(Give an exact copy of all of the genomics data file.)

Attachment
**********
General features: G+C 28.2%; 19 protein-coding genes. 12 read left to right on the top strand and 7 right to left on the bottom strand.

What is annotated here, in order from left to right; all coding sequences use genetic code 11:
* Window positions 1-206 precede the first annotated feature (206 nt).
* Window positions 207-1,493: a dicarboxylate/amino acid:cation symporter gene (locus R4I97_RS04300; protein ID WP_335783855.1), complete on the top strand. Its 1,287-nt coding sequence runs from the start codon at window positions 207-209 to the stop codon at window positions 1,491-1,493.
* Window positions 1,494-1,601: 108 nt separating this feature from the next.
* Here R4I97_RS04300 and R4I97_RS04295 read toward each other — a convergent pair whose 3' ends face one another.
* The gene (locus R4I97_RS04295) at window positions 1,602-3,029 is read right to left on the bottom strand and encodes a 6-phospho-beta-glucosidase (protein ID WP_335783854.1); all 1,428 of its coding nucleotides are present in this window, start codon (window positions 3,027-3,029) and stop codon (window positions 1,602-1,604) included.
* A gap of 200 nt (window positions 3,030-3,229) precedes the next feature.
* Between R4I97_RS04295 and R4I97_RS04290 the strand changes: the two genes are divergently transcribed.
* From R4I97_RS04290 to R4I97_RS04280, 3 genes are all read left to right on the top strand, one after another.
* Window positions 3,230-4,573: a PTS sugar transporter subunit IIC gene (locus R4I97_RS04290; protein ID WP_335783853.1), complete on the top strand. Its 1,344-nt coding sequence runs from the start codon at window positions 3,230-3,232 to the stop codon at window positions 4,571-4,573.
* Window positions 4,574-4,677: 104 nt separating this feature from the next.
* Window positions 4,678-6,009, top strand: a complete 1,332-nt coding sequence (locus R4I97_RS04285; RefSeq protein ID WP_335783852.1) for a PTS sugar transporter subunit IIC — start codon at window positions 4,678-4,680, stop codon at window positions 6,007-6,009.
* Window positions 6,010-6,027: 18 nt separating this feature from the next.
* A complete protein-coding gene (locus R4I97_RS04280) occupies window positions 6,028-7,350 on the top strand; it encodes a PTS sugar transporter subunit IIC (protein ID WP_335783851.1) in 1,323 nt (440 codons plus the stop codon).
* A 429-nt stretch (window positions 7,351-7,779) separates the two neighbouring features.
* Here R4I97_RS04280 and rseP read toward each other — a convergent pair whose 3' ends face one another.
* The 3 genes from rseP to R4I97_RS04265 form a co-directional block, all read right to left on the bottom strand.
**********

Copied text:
General features: G+C 28.2%; 19 protein-coding genes. 12 read left to right on the top strand and 7 right to left on the bottom strand.

What is annotated here, in order from left to right; all coding sequences use genetic code 11:
* Window positions 1-206 precede the first annotated feature (206 nt).
* Window positions 207-1,493: a dicarboxylate/amino acid:cation symporter gene (locus R4I97_RS04300; protein ID WP_335783855.1), complete on the top strand. Its 1,287-nt coding sequence runs from the start codon at window positions 207-209 to the stop codon at window positions 1,491-1,493.
* Window positions 1,494-1,601: 108 nt separating this feature from the next.
* Here R4I97_RS04300 and R4I97_RS04295 read toward each other — a convergent pair whose 3' ends face one another.
* The gene (locus R4I97_RS04295) at window positions 1,602-3,029 is read right to left on the bottom strand and encodes a 6-phospho-beta-glucosidase (protein ID WP_335783854.1); all 1,428 of its coding nucleotides are present in this window, start codon (window positions 3,027-3,029) and stop codon (window positions 1,602-1,604) included.
* A gap of 200 nt (window positions 3,030-3,229) precedes the next feature.
* Between R4I97_RS04295 and R4I97_RS04290 the strand changes: the two genes are divergently transcribed.
* From R4I97_RS04290 to R4I97_RS04280, 3 genes are all read left to right on the top strand, one after another.
* Window positions 3,230-4,573: a PTS sugar transporter subunit IIC gene (locus R4I97_RS04290; protein ID WP_335783853.1), complete on the top strand. Its 1,344-nt coding sequence runs from the start codon at window positions 3,230-3,232 to the stop codon at window positions 4,571-4,573.
* Window positions 4,574-4,677: 104 nt separating this feature from the next.
* Window positions 4,678-6,009, top strand: a complete 1,332-nt coding sequence (locus R4I97_RS04285; RefSeq protein ID WP_335783852.1) for a PTS sugar transporter subunit IIC — start codon at window positions 4,678-4,680, stop codon at window positions 6,007-6,009.
* Window positions 6,010-6,027: 18 nt separating this feature from the next.
* A complete protein-coding gene (locus R4I97_RS04280) occupies window positions 6,028-7,350 on the top strand; it encodes a PTS sugar transporter subunit IIC (protein ID WP_335783851.1) in 1,323 nt (440 codons plus the stop codon).
* A 429-nt stretch (window positions 7,351-7,779) separates the two neighbouring features.
* Here R4I97_RS04280 and rseP read toward each other — a convergent pair whose 3' ends face one another.
* The 3 genes from rseP to R4I97_RS04265 form a co-directional block, all read right to left on the bottom strand.